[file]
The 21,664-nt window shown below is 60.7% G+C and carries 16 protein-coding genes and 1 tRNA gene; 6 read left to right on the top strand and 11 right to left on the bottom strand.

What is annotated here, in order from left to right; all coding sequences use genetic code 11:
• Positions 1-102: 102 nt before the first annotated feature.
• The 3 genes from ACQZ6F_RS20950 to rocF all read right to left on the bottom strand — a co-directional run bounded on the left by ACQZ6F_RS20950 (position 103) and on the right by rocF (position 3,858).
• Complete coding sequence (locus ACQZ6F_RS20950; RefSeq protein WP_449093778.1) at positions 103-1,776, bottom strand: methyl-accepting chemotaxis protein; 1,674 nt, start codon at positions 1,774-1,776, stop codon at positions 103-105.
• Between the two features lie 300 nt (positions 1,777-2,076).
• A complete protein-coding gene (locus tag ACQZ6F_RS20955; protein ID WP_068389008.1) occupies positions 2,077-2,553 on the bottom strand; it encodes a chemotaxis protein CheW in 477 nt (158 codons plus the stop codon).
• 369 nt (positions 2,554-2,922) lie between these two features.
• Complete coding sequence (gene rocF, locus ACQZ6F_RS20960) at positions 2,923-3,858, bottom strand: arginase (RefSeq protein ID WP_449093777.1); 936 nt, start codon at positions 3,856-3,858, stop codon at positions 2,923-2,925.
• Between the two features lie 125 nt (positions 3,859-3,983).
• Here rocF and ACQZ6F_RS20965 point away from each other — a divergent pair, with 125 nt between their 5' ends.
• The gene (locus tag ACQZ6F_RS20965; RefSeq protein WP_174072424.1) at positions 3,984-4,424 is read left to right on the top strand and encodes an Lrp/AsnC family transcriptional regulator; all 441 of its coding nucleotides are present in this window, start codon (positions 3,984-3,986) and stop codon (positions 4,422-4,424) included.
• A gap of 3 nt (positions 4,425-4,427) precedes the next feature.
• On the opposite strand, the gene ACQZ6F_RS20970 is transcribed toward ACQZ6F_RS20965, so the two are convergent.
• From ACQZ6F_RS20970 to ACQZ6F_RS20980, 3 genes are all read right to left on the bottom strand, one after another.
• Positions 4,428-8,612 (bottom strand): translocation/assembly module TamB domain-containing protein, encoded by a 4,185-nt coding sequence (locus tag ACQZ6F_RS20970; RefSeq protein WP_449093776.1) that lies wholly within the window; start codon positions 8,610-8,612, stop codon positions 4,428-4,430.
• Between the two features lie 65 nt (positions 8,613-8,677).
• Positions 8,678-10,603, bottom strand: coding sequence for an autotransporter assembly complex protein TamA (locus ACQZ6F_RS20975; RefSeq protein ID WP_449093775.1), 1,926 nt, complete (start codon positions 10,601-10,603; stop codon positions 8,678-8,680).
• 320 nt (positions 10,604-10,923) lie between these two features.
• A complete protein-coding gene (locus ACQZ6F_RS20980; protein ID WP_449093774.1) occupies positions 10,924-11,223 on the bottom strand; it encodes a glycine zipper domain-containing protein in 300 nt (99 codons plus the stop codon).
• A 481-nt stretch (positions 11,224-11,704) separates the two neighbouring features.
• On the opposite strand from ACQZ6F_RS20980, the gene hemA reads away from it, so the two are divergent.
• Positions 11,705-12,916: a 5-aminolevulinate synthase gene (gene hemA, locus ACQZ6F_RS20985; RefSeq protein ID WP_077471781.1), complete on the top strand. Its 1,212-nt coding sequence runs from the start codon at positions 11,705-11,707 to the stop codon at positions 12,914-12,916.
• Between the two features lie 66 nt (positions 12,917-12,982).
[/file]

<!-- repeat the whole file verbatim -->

The 21,664-nt window shown below is 60.7% G+C and carries 16 protein-coding genes and 1 tRNA gene; 6 read left to right on the top strand and 11 right to left on the bottom strand.

What is annotated here, in order from left to right; all coding sequences use genetic code 11:
• Positions 1-102: 102 nt before the first annotated feature.
• The 3 genes from ACQZ6F_RS20950 to rocF all read right to left on the bottom strand — a co-directional run bounded on the left by ACQZ6F_RS20950 (position 103) and on the right by rocF (position 3,858).
• Complete coding sequence (locus ACQZ6F_RS20950; RefSeq protein WP_449093778.1) at positions 103-1,776, bottom strand: methyl-accepting chemotaxis protein; 1,674 nt, start codon at positions 1,774-1,776, stop codon at positions 103-105.
• Between the two features lie 300 nt (positions 1,777-2,076).
• A complete protein-coding gene (locus tag ACQZ6F_RS20955; protein ID WP_068389008.1) occupies positions 2,077-2,553 on the bottom strand; it encodes a chemotaxis protein CheW in 477 nt (158 codons plus the stop codon).
• 369 nt (positions 2,554-2,922) lie between these two features.
• Complete coding sequence (gene rocF, locus ACQZ6F_RS20960) at positions 2,923-3,858, bottom strand: arginase (RefSeq protein ID WP_449093777.1); 936 nt, start codon at positions 3,856-3,858, stop codon at positions 2,923-2,925.
• Between the two features lie 125 nt (positions 3,859-3,983).
• Here rocF and ACQZ6F_RS20965 point away from each other — a divergent pair, with 125 nt between their 5' ends.
• The gene (locus tag ACQZ6F_RS20965; RefSeq protein WP_174072424.1) at positions 3,984-4,424 is read left to right on the top strand and encodes an Lrp/AsnC family transcriptional regulator; all 441 of its coding nucleotides are present in this window, start codon (positions 3,984-3,986) and stop codon (positions 4,422-4,424) included.
• A gap of 3 nt (positions 4,425-4,427) precedes the next feature.
• On the opposite strand, the gene ACQZ6F_RS20970 is transcribed toward ACQZ6F_RS20965, so the two are convergent.
• From ACQZ6F_RS20970 to ACQZ6F_RS20980, 3 genes are all read right to left on the bottom strand, one after another.
• Positions 4,428-8,612 (bottom strand): translocation/assembly module TamB domain-containing protein, encoded by a 4,185-nt coding sequence (locus tag ACQZ6F_RS20970; RefSeq protein WP_449093776.1) that lies wholly within the window; start codon positions 8,610-8,612, stop codon positions 4,428-4,430.
• Between the two features lie 65 nt (positions 8,613-8,677).
• Positions 8,678-10,603, bottom strand: coding sequence for an autotransporter assembly complex protein TamA (locus ACQZ6F_RS20975; RefSeq protein ID WP_449093775.1), 1,926 nt, complete (start codon positions 10,601-10,603; stop codon positions 8,678-8,680).
• 320 nt (positions 10,604-10,923) lie between these two features.
• A complete protein-coding gene (locus ACQZ6F_RS20980; protein ID WP_449093774.1) occupies positions 10,924-11,223 on the bottom strand; it encodes a glycine zipper domain-containing protein in 300 nt (99 codons plus the stop codon).
• A 481-nt stretch (positions 11,224-11,704) separates the two neighbouring features.
• On the opposite strand from ACQZ6F_RS20980, the gene hemA reads away from it, so the two are divergent.
• Positions 11,705-12,916: a 5-aminolevulinate synthase gene (gene hemA, locus ACQZ6F_RS20985; RefSeq protein ID WP_077471781.1), complete on the top strand. Its 1,212-nt coding sequence runs from the start codon at positions 11,705-11,707 to the stop codon at positions 12,914-12,916.
• Between the two features lie 66 nt (positions 12,917-12,982).